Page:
Howard Magazine - Page 50 - Camaraderie for Columbia's canines

Howard Magazine
- Page 50
Camaraderie for Columbia's canines
Columbia DogPark is a great place for people and their pooches to get together

By Tim Lemke

It’s a sunny Tuesday morning, and it’s wrestling time at Columbia DogPark.

Jacob Marley, a 15-month-old Treeing Walker Coonhound, is battling playfully with Halley, a 2-year-old foxhound mix. They’re not alone. Finnick, a year-old border collie, is getting in on the action and holding his own.

Meanwhile, Tycho, an 18-month-old golden doodle, is deeply engaged with a tennis ball.

On this day, there are about a dozen dogs of various sizes and breeds roaming free and happy while their owners sip coffee and enjoy some light conversation.

“Everyone comes here at the same time, so it’s like ‘Cheers,’” says Columbia resident Richard Parenti, Jacob Marley’s owner. “If someone doesn’t show up, we wonder what happened.”

Indeed, Columbia DogPark is a regular stop for canines and their owners, who enjoy the 2.7 acres of fenced-in open space nestled on Rivendell Lane near Cedar Lane Park, not far from the Harper’s Choice Village Center.

The dog park opened in 2014 and features two acres for larger dogs and a separate 0.7 acres for dogs weighing less than 25 pounds. The park has dedicated parking and features bridges, seesaws and other obstacles for dogs to enjoy. There are ground-level drinking fountains for dogs during the warmer months, and most importantly, there’s plenty of space to run around.

Melissa Schaab says she brings Halley to the park even though her own backyard is fenced in.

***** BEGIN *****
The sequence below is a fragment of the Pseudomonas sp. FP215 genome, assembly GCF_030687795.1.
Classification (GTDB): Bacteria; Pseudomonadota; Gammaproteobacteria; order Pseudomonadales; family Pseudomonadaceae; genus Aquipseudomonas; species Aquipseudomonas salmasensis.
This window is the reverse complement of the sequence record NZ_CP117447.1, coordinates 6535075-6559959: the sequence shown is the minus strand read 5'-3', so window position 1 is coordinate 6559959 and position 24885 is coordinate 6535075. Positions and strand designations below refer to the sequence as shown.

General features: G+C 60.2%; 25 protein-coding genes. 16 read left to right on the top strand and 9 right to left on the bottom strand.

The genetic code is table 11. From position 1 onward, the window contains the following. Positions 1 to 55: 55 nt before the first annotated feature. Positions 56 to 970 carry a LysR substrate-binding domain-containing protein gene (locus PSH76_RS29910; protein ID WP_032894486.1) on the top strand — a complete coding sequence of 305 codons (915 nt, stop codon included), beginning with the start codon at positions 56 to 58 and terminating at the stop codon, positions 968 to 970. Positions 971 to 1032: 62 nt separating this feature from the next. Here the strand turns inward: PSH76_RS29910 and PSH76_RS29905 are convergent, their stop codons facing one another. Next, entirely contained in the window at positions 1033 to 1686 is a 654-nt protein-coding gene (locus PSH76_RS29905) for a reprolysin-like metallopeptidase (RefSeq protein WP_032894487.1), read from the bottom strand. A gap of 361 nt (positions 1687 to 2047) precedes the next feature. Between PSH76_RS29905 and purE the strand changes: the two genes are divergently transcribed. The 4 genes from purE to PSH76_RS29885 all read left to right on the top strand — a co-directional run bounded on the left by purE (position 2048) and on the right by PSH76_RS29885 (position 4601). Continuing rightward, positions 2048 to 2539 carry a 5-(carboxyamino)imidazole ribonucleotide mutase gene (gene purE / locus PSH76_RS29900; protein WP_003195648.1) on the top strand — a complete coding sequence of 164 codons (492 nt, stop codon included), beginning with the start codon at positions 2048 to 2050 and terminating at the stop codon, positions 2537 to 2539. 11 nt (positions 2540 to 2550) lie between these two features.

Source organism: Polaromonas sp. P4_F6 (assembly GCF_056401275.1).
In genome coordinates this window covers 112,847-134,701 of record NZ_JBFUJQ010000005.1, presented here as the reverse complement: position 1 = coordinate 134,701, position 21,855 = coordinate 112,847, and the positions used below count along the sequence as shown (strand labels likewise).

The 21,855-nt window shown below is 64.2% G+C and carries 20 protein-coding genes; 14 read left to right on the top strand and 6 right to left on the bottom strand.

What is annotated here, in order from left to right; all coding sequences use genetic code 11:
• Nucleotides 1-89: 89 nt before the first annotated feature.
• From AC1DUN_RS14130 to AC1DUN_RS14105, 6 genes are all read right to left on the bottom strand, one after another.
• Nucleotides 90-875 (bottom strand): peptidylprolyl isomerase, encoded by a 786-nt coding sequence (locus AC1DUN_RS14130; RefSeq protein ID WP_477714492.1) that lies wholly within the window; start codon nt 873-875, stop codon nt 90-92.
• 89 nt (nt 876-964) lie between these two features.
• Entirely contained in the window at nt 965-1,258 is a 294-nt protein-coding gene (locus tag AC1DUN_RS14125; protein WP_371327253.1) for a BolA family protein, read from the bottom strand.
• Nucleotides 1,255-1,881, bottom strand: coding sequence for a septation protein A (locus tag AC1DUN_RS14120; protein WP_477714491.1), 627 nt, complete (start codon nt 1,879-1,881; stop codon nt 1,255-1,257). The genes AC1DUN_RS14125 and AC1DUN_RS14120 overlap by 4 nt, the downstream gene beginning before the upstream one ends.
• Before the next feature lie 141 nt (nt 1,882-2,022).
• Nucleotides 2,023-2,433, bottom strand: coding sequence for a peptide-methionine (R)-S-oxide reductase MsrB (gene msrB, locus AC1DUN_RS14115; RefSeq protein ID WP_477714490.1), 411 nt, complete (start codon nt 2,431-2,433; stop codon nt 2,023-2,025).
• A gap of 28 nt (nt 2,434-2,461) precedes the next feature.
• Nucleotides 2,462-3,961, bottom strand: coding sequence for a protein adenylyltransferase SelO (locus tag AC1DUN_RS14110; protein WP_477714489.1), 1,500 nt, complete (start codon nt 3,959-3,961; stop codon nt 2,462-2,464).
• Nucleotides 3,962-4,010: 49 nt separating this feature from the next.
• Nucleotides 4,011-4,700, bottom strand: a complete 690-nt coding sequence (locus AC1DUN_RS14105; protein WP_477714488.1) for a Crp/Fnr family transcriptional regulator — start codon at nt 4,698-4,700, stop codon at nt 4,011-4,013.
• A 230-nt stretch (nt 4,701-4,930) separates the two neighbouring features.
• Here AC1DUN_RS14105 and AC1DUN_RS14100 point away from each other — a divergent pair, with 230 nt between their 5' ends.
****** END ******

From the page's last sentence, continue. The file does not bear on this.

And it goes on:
“She’s bored at home,” Schaab says. “She loves to socialize. She’s young, so she likes to wrestle and play with the other dogs.”

Parenti has been bringing Jacob Marley since last year after a foot injury made it difficult for him to take the dog on regular walks. Now they are both regulars, stopping by the park several times a week.

For Jacob Marley, the visits to the dog park are a chance to socialize with other dogs and burn off some of his plentiful energy.

“They say a tired dog is a happy dog, and he’s a happy dog,” Parenti said while swinging a long-handled ball tosser.

Brian Bauer, the owner of Tycho, lives within walking distance to the dog park and comes several times each week.

“We bring him here to blow off a lot of energy,” Bauer says. “He’s comfortable, he gets to play, he gets to run, and he gets to visit with the other dogs.”

Residents of CA-assessed property pay $5 for a daily visit or just $35 for an annual membership. Nonresidents pay $10 for a daily visit or $70 for an annual membership. All dog visitors must have dog tags and proof of a rabies vaccination.

The dog park is filled with activity on weekends and, during the week, on early mornings and late afternoons. The hours depend on the time of year. This August, it is open 6:30am-8pm. Next month, the hours are 6:30am-7pm, with the times continuing to shift as the length of the day changes. The park is closed on Thursday mornings for maintenance. (It’s suggested that first-time visitors come closer to midday during the week, when it is not quite as busy.)

Columbia DogPark also is home to the beloved Dog Day Afternoon event, scheduled this year for Saturday, October 13 from 10am to 2pm. The event is open to all dogs and their owners and will feature plenty of treats and activities, as well as local businesses and organizations focused on keeping dogs happy and healthy.

Columbia Dog Park is located at 5901 Rivendell Lane, Columbia. For more information on hours and policies, visit ColumbiaAssociation.org/dogpark.